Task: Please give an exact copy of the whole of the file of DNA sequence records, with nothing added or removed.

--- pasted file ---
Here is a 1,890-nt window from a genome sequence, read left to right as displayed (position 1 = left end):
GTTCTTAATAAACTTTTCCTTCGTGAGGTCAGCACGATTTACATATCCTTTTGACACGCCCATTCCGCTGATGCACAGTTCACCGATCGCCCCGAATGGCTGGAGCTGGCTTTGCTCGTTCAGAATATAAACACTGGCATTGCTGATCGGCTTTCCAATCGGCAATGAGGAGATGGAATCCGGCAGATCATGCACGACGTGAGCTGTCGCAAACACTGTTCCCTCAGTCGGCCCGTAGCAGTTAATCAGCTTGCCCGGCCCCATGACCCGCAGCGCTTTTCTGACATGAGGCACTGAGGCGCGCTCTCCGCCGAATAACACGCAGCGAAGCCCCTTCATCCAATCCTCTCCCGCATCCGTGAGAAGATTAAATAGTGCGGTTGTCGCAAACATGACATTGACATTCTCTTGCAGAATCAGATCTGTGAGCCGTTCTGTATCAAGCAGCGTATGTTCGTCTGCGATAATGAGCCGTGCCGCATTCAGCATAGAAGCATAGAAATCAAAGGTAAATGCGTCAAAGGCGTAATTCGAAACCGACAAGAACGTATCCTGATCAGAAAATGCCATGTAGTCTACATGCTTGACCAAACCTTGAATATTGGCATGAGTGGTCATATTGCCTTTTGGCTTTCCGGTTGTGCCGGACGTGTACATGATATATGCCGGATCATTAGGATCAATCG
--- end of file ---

Here is a 1,890-nt window from a genome sequence, read left to right as displayed (position 1 = left end):
GTTCTTAATAAACTTTTCCTTCGTGAGGTCAGCACGATTTACATATCCTTTTGACACGCCCATTCCGCTGATGCACAGTTCACCGATCGCCCCGAATGGCTGGAGCTGGCTTTGCTCGTTCAGAATATAAACACTGGCATTGCTGATCGGCTTTCCAATCGGCAATGAGGAGATGGAATCCGGCAGATCATGCACGACGTGAGCTGTCGCAAACACTGTTCCCTCAGTCGGCCCGTAGCAGTTAATCAGCTTGCCCGGCCCCATGACCCGCAGCGCTTTTCTGACATGAGGCACTGAGGCGCGCTCTCCGCCGAATAACACGCAGCGAAGCCCCTTCATCCAATCCTCTCCCGCATCCGTGAGAAGATTAAATAGTGCGGTTGTCGCAAACATGACATTGACATTCTCTTGCAGAATCAGATCTGTGAGCCGTTCTGTATCAAGCAGCGTATGTTCGTCTGCGATAATGAGCCGTGCCGCATTCAGCATAGAAGCATAGAAATCAAAGGTAAATGCGTCAAAGGCGTAATTCGAAACCGACAAGAACGTATCCTGATCAGAAAATGCCATGTAGTCTACATGCTTGACCAAACCTTGAATATTGGCATGAGTGGTCATATTGCCTTTTGGCTTTCCGGTTGTGCCGGACGTGTACATGATATATGCCGGATCATTAGGATCAATCG